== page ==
British Universities attract students from around the world. Being able to work effectively in multicultural teams increase students’ competitiveness and employability. Therefore, it is crucial to equip students with this valuable skill. There is a vast literature exploring the challenges in multicultural classrooms. One such challenge is that students rarely engage in interactions with those from other cultural backgrounds. The objective of this research is to investigate how working in a culturally mixed group on a summative assessment affect the level and type of interactions. All those involved in teaching in multicultural classrooms would find details of this initiative and results valuable. At the beginning of the semester, the 48 students enrolled in an undergraduate Economics course were asked to form groups of four with members from at least two nationalities. The group project submission deadline was at the end of the semester. Feedback about their experience of working in such a group was collected through survey questionnaires. We wanted to find out what the students talk about; the benefits and challenges; whether and how such a group affect the quality of the output and whether we should design such opportunities for students to interact across cultures. The results from the analysis of the survey responses provide strong support for such interventions to promote multicultural interactions, recognising many benefits and highlighting potential challenges. Moreover, there is evidence that students interact on topics wider than the project itself, such as differences in culture, university life, leisure activities etc.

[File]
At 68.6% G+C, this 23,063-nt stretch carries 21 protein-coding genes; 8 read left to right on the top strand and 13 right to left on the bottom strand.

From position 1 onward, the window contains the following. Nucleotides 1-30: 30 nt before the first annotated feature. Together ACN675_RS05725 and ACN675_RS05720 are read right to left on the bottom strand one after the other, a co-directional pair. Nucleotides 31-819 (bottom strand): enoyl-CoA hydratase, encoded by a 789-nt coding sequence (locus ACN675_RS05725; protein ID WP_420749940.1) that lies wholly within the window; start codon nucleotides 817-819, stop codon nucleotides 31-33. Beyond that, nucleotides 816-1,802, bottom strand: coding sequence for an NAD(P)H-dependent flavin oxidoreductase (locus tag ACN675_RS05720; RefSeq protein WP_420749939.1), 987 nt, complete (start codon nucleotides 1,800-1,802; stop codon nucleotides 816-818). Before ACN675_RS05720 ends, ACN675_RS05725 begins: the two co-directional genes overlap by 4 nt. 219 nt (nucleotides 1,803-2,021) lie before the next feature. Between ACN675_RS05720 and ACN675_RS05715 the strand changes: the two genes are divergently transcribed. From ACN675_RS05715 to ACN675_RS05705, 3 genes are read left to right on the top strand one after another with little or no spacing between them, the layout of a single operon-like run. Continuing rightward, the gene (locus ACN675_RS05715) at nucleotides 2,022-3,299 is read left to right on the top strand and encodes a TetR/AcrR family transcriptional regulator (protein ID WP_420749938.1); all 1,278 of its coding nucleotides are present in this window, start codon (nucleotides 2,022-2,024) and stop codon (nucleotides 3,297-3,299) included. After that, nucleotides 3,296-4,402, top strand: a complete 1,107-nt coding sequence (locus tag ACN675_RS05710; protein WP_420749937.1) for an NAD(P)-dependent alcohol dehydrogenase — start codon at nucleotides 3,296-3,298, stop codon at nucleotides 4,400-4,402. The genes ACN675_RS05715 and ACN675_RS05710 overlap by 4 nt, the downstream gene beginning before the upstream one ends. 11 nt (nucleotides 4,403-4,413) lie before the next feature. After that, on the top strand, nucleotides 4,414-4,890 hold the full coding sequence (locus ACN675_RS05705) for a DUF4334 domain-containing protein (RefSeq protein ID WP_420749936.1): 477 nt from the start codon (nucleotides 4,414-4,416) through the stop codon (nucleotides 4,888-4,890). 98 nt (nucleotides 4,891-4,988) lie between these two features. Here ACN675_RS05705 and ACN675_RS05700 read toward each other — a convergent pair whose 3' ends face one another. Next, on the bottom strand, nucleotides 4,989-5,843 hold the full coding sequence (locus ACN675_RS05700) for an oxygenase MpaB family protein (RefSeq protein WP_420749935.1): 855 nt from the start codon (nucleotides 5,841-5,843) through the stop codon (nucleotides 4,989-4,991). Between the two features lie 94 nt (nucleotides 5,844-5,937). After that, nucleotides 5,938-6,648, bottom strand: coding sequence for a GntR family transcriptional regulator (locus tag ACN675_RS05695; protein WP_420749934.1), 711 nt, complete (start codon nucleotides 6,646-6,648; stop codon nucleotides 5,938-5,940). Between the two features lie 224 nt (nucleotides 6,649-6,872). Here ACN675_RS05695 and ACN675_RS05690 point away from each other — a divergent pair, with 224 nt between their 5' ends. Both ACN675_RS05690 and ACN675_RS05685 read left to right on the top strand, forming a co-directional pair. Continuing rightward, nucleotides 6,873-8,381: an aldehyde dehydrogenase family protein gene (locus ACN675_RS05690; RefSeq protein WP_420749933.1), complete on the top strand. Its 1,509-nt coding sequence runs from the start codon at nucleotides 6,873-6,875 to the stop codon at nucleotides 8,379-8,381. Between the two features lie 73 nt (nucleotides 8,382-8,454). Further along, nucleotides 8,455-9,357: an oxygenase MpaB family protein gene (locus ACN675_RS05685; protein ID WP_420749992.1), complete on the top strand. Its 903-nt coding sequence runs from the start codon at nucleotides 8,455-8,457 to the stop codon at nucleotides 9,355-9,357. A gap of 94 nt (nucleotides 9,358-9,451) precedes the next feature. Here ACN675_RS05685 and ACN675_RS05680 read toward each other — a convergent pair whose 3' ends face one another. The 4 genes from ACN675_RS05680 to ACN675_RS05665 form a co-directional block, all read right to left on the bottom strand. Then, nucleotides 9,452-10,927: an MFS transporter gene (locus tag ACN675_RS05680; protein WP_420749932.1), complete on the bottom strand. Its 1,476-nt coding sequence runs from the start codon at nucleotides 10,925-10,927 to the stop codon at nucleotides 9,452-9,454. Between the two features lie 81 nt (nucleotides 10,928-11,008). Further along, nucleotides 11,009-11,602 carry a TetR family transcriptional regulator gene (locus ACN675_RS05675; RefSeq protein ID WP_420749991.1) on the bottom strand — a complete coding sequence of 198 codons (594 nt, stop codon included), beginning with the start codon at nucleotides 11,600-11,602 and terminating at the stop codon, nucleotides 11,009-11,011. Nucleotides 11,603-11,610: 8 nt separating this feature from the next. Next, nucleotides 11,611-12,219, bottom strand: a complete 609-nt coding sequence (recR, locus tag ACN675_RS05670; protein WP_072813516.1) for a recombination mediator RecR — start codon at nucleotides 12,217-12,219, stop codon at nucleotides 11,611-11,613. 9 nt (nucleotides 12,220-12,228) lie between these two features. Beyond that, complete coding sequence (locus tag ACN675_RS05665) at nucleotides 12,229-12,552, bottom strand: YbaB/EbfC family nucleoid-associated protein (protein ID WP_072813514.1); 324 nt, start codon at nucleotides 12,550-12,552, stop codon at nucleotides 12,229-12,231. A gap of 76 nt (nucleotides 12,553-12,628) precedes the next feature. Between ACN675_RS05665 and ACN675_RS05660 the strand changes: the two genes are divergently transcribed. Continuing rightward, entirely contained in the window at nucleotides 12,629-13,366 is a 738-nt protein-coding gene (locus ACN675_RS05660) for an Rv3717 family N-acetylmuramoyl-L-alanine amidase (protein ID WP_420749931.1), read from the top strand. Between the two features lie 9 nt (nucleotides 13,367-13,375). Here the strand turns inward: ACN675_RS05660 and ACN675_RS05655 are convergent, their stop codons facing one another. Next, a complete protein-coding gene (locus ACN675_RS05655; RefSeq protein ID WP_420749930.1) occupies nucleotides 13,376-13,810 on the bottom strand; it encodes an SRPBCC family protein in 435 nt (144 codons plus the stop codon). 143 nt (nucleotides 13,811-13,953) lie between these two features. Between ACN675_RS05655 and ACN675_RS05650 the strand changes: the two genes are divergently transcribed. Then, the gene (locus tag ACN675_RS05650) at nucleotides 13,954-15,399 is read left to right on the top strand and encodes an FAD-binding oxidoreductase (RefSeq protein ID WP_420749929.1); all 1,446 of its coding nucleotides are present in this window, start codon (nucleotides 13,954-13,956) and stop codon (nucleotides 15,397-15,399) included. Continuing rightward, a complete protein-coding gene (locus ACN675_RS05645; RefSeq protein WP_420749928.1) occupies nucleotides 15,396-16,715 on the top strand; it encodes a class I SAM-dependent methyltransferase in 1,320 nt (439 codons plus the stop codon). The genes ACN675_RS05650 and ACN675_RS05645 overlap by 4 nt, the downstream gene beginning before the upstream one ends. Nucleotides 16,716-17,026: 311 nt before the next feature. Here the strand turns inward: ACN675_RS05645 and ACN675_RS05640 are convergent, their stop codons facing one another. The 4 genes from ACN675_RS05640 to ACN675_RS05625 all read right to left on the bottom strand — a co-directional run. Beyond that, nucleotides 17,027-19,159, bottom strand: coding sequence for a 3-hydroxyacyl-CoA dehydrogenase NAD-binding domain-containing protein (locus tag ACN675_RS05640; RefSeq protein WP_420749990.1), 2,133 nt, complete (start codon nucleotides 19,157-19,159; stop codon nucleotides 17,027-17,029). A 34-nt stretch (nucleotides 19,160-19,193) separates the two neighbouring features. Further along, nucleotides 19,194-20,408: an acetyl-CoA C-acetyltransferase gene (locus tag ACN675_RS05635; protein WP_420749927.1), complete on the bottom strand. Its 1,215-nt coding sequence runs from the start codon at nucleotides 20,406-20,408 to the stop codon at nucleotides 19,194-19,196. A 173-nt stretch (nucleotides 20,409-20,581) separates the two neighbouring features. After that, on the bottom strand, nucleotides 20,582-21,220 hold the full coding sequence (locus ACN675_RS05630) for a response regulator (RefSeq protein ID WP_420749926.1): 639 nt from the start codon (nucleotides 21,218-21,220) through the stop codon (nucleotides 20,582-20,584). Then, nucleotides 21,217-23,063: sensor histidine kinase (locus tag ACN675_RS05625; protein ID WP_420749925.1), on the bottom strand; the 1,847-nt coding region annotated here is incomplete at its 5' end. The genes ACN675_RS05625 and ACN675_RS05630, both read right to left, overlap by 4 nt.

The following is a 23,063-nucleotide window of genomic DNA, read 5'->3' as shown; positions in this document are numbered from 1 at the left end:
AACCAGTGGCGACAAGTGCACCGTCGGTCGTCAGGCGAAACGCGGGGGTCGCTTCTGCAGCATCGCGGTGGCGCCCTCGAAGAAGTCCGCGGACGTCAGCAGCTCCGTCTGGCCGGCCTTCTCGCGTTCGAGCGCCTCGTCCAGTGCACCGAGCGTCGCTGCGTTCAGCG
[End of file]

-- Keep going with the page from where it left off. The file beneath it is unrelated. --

Geethanjali Selvaretnam, University of Glasgow, United Kingdom
Wenya Cheng, University of Glasgow, United Kingdom